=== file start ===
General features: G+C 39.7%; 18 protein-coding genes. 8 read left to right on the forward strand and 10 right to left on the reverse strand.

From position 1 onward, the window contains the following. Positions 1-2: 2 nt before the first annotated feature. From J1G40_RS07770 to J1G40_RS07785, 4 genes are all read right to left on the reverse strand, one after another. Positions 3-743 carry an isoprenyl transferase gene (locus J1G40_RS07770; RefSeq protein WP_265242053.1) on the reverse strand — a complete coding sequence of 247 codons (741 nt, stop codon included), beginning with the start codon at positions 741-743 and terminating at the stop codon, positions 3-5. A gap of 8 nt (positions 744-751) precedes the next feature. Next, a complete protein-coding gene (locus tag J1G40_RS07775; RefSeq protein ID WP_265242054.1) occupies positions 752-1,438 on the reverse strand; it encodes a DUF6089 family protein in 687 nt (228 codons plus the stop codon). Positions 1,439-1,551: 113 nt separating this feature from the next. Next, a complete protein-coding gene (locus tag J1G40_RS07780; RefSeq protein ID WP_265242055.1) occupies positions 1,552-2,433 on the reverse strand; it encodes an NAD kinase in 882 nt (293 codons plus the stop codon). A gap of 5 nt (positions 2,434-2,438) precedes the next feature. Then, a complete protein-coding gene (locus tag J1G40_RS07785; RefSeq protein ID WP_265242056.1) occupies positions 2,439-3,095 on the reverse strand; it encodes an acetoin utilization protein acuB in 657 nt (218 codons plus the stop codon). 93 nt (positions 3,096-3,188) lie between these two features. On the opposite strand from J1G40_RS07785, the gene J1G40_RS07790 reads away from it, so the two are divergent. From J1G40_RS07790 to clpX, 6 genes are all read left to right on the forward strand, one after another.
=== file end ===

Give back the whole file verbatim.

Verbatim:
General features: G+C 39.7%; 18 protein-coding genes. 8 read left to right on the forward strand and 10 right to left on the reverse strand.

From position 1 onward, the window contains the following. Positions 1-2: 2 nt before the first annotated feature. From J1G40_RS07770 to J1G40_RS07785, 4 genes are all read right to left on the reverse strand, one after another. Positions 3-743 carry an isoprenyl transferase gene (locus J1G40_RS07770; RefSeq protein WP_265242053.1) on the reverse strand — a complete coding sequence of 247 codons (741 nt, stop codon included), beginning with the start codon at positions 741-743 and terminating at the stop codon, positions 3-5. A gap of 8 nt (positions 744-751) precedes the next feature. Next, a complete protein-coding gene (locus tag J1G40_RS07775; RefSeq protein ID WP_265242054.1) occupies positions 752-1,438 on the reverse strand; it encodes a DUF6089 family protein in 687 nt (228 codons plus the stop codon). Positions 1,439-1,551: 113 nt separating this feature from the next. Next, a complete protein-coding gene (locus tag J1G40_RS07780; RefSeq protein ID WP_265242055.1) occupies positions 1,552-2,433 on the reverse strand; it encodes an NAD kinase in 882 nt (293 codons plus the stop codon). A gap of 5 nt (positions 2,434-2,438) precedes the next feature. Then, a complete protein-coding gene (locus tag J1G40_RS07785; RefSeq protein ID WP_265242056.1) occupies positions 2,439-3,095 on the reverse strand; it encodes an acetoin utilization protein acuB in 657 nt (218 codons plus the stop codon). 93 nt (positions 3,096-3,188) lie between these two features. On the opposite strand from J1G40_RS07785, the gene J1G40_RS07790 reads away from it, so the two are divergent. From J1G40_RS07790 to clpX, 6 genes are all read left to right on the forward strand, one after another.